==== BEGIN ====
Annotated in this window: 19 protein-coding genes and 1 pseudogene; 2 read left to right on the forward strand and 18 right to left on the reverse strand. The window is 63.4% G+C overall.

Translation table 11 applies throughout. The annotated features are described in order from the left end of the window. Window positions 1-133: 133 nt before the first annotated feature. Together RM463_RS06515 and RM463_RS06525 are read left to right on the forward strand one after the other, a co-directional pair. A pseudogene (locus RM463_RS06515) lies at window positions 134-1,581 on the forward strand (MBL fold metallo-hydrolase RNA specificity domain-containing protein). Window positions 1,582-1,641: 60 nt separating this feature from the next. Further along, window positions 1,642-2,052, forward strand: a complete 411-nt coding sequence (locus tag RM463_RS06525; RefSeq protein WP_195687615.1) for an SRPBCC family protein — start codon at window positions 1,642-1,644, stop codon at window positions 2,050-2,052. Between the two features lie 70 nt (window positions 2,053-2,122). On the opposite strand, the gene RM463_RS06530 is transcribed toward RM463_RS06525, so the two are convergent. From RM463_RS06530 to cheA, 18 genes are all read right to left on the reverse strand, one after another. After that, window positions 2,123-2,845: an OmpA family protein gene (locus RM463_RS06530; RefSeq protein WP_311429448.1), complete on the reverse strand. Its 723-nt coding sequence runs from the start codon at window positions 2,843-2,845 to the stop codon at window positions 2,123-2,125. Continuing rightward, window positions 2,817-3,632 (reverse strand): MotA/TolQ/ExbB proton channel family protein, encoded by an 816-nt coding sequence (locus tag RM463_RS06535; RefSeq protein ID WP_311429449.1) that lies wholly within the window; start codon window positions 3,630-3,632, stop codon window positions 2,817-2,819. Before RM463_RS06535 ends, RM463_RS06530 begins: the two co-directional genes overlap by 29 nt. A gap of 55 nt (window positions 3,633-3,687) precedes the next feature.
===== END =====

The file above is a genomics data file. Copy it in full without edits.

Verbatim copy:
Annotated in this window: 19 protein-coding genes and 1 pseudogene; 2 read left to right on the forward strand and 18 right to left on the reverse strand. The window is 63.4% G+C overall.

Translation table 11 applies throughout. The annotated features are described in order from the left end of the window. Window positions 1-133: 133 nt before the first annotated feature. Together RM463_RS06515 and RM463_RS06525 are read left to right on the forward strand one after the other, a co-directional pair. A pseudogene (locus RM463_RS06515) lies at window positions 134-1,581 on the forward strand (MBL fold metallo-hydrolase RNA specificity domain-containing protein). Window positions 1,582-1,641: 60 nt separating this feature from the next. Further along, window positions 1,642-2,052, forward strand: a complete 411-nt coding sequence (locus tag RM463_RS06525; RefSeq protein WP_195687615.1) for an SRPBCC family protein — start codon at window positions 1,642-1,644, stop codon at window positions 2,050-2,052. Between the two features lie 70 nt (window positions 2,053-2,122). On the opposite strand, the gene RM463_RS06530 is transcribed toward RM463_RS06525, so the two are convergent. From RM463_RS06530 to cheA, 18 genes are all read right to left on the reverse strand, one after another. After that, window positions 2,123-2,845: an OmpA family protein gene (locus RM463_RS06530; RefSeq protein WP_311429448.1), complete on the reverse strand. Its 723-nt coding sequence runs from the start codon at window positions 2,843-2,845 to the stop codon at window positions 2,123-2,125. Continuing rightward, window positions 2,817-3,632 (reverse strand): MotA/TolQ/ExbB proton channel family protein, encoded by an 816-nt coding sequence (locus tag RM463_RS06535; RefSeq protein ID WP_311429449.1) that lies wholly within the window; start codon window positions 3,630-3,632, stop codon window positions 2,817-2,819. Before RM463_RS06535 ends, RM463_RS06530 begins: the two co-directional genes overlap by 29 nt. A gap of 55 nt (window positions 3,633-3,687) precedes the next feature.